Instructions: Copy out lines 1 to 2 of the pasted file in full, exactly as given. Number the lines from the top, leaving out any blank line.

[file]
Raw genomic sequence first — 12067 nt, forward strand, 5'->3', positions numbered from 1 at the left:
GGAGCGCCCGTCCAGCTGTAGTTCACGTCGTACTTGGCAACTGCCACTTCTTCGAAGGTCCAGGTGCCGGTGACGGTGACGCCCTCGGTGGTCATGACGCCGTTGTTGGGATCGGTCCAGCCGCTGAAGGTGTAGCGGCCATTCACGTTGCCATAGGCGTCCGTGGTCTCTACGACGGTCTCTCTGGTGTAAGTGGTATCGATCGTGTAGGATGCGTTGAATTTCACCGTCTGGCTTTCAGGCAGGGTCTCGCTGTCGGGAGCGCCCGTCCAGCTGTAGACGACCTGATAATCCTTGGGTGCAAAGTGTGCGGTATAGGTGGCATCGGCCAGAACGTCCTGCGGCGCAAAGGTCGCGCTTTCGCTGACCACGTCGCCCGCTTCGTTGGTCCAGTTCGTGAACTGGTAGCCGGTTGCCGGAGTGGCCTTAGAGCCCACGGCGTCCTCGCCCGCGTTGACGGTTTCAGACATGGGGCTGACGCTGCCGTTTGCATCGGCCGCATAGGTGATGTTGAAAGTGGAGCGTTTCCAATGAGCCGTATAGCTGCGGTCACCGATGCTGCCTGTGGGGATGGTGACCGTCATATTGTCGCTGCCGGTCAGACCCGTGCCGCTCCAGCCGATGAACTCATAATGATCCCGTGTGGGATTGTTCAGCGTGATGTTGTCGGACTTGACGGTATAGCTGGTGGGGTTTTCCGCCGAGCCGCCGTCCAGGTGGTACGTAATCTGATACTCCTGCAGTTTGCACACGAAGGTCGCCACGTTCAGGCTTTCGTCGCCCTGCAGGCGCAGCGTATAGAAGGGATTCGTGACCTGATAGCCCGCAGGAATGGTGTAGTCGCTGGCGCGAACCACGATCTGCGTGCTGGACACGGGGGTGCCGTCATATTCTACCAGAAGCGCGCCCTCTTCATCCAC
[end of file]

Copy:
Raw genomic sequence first — 12067 nt, forward strand, 5'->3', positions numbered from 1 at the left:
GGAGCGCCCGTCCAGCTGTAGTTCACGTCGTACTTGGCAACTGCCACTTCTTCGAAGGTCCAGGTGCCGGTGACGGTGACGCCCTCGGTGGTCATGACGCCGTTGTTGGGATCGGTCCAGCCGCTGAAGGTGTAGCGGCCATTCACGTTGCCATAGGCGTCCGTGGTCTCTACGACGGTCTCTCTGGTGTAAGTGGTATCGATCGTGTAGGATGCGTTGAATTTCACCGTCTGGCTTTCAGGCAGGGTCTCGCTGTCGGGAGCGCCCGTCCAGCTGTAGACGACCTGATAATCCTTGGGTGCAAAGTGTGCGGTATAGGTGGCATCGGCCAGAACGTCCTGCGGCGCAAAGGTCGCGCTTTCGCTGACCACGTCGCCCGCTTCGTTGGTCCAGTTCGTGAACTGGTAGCCGGTTGCCGGAGTGGCCTTAGAGCCCACGGCGTCCTCGCCCGCGTTGACGGTTTCAGACATGGGGCTGACGCTGCCGTTTGCATCGGCCGCATAGGTGATGTTGAAAGTGGAGCGTTTCCAATGAGCCGTATAGCTGCGGTCACCGATGCTGCCTGTGGGGATGGTGACCGTCATATTGTCGCTGCCGGTCAGACCCGTGCCGCTCCAGCCGATGAACTCATAATGATCCCGTGTGGGATTGTTCAGCGTGATGTTGTCGGACTTGACGGTATAGCTGGTGGGGTTTTCCGCCGAGCCGCCGTCCAGGTGGTACGTAATCTGATACTCCTGCAGTTTGCACACGAAGGTCGCCACGTTCAGGCTTTCGTCGCCCTGCAGGCGCAGCGTATAGAAGGGATTCGTGACCTGATAGCCCGCAGGAATGGTGTAGTCGCTGGCGCGAACCACGATCTGCGTGCTGGACACGGGGGTGCCGTCATATTCTACCAGAAGCGCGCCCTCTTCATCCAC